Screen Scrying
Ali Razzak

Jury Statement

The “SCREEN SCRYING” project plays with a surprising combination of complex scientific analysis with largely artistic visualization methods. The overall effect is an emotionally charged constellation of images which ask questions of both rational and irrational methods of analysis. This look at modern aesthetics of chaos and order take place in the highly charged context of the global threat posed by a dangerous pathogen that brings with it individual and societal upheavals—up to and including existential risk.

Ali Razzak, as a studied bioinformatics scientist, has not only mastered the vocabulary and the methods of the scientific analysis of dangerous pathogens, but also deals with the effect and meaningfulness of these methods as well as their visual forms. He demonstrates an understanding of pathogen representation and, above all, their effects in a social and historical context. In a quasi-Dadaist repositioning of the genetic codes of pathogens, by using several precisely defined steps and assigning meaning to randomly found letter sequences, his artwork generates the effect of looking into a crystal ball.

These 45 symbols are not intended to scientifically represent or otherwise accurately depict the structure of pathogens, but rather they reflect the current methods and tools available to us as a society to somehow imagine or divine the future during such an uncertain time. Above all, they reflect our fears and hysteria towards the invisible and omnipresent threat. The multi-layered and in-depth complexity of this concept, the contrast of logic and fantasy combined with the high visual quality of the 45 images impressively illustrate what Albert Camus, philosopher of the absurd, called the “clash of the irrational with the violent desire for clarity that is loud in the deepest inner human being”.

Artist Statement

Despite innumerable scientific advances, the arms race between human and pathogen is as competitive as ever, highlighting the sophisticated processes that govern microorganism behavior. To seek an understanding of the networks that animate pathogens, scientists have erected innumerable databases of molecular information. This has attracted the employment of computational tools to glean insight from that data, conjuring landscapes of projection maps. However, the intelligence that underlies these machine algorithms is often nebulous and can sometimes obfuscate meaning instead of elucidating it.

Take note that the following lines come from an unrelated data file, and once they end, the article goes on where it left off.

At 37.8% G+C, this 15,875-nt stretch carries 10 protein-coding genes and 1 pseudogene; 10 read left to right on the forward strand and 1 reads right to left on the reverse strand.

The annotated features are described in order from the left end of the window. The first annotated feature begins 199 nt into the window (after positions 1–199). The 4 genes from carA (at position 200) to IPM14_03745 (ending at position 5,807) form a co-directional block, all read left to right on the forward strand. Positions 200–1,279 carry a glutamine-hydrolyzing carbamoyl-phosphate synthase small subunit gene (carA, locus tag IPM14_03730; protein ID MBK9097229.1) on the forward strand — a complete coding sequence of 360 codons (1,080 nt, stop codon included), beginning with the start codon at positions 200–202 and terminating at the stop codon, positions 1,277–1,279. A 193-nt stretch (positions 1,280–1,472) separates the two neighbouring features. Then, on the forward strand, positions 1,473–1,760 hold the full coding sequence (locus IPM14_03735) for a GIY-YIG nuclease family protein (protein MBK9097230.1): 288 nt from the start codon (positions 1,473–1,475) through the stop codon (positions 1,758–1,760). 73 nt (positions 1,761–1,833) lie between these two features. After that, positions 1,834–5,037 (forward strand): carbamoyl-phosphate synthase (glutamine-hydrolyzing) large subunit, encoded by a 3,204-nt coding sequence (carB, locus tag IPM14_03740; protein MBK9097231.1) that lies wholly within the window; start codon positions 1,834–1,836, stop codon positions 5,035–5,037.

In recent times, international affairs were thrown into chaos and global operations were halted in the face of COVID-19. While times of crisis cast fear into an uncertain future, they also served as a reminder of monumental pandemics of the past. Historically, pathogens have devastated entire civilizations and pushed humans to the brink of extinction. The spread of COVID-19 invites new examination of pathogenic catastrophes as scientists take stock of what information, methods, and technology exist to address the crisis.

Extrapolating data about COVID-19 often calls for the implementation of tools which manifest a logic unto themselves. For example, what if the 45 worst human pathogens were coded through the use of sentiment analysis? We could change the individual makeup of each molecular depiction, give them names, and affect their depictions by assigning them positive/negative emotions. So often, scientific languages unravel cohesion in the attempt to create it. This project seeks to demonstrate how data-driven examinations of biomolecular catastrophes can recapitulate hysteria instead of resolving it.


1. The first 25 protein molecule sequences[1] of human history’s 45 deadliest microorganisms (e.g. Serratia spp.), were retrieved from a national biomolecular database[2] .

2. Each molecular sequence was catalogued.

3. From that catalogue, a program which evaluates and assigns “sentiment analysis [to] single words”[3] was used to assign a positive (happy) or negative (sad) association to different pieces of the molecular structure’s code. (For example, in the sample data set Serratia ssp., “…WGARTLB…”, the word “ART” was identified by the program as “positive”.)

4. The ribbons and folds, etc. of a protein all have meaning in molecular biology, but the following process involved taking a construct that meant something in science and using it as a backbone to represent something in art. The representative molecule model[4] for each pathogen was then visualized through a software program.[5]

5. The words found in each molecular sequence were rendered as “wireframe” if positive or “opaque” if negative, and rendered to various “resolutions” depending on the degree of negativity or positivity. Thus, new images of the protein molecules were formed through a language of computer connotation.


[1] .fasta files
[4] (e.g. 6RAO.pdb file)
[5] Visual Molecular Dynamics (VMD)

Ali Razzak

Ali Razzak is a structural bioinformatician and data scientist who was born in Iraq, raised in New Zealand, was a PhD candidate in Switzerland, and now resides in the United Kingdom. Outside of science, his interests lie in graphic and web design. He utilizes digital mediums to traverse migration, data mining, and fashion culture discourse. He is passionate about using unconventional tools to produce transdisciplinary discourse.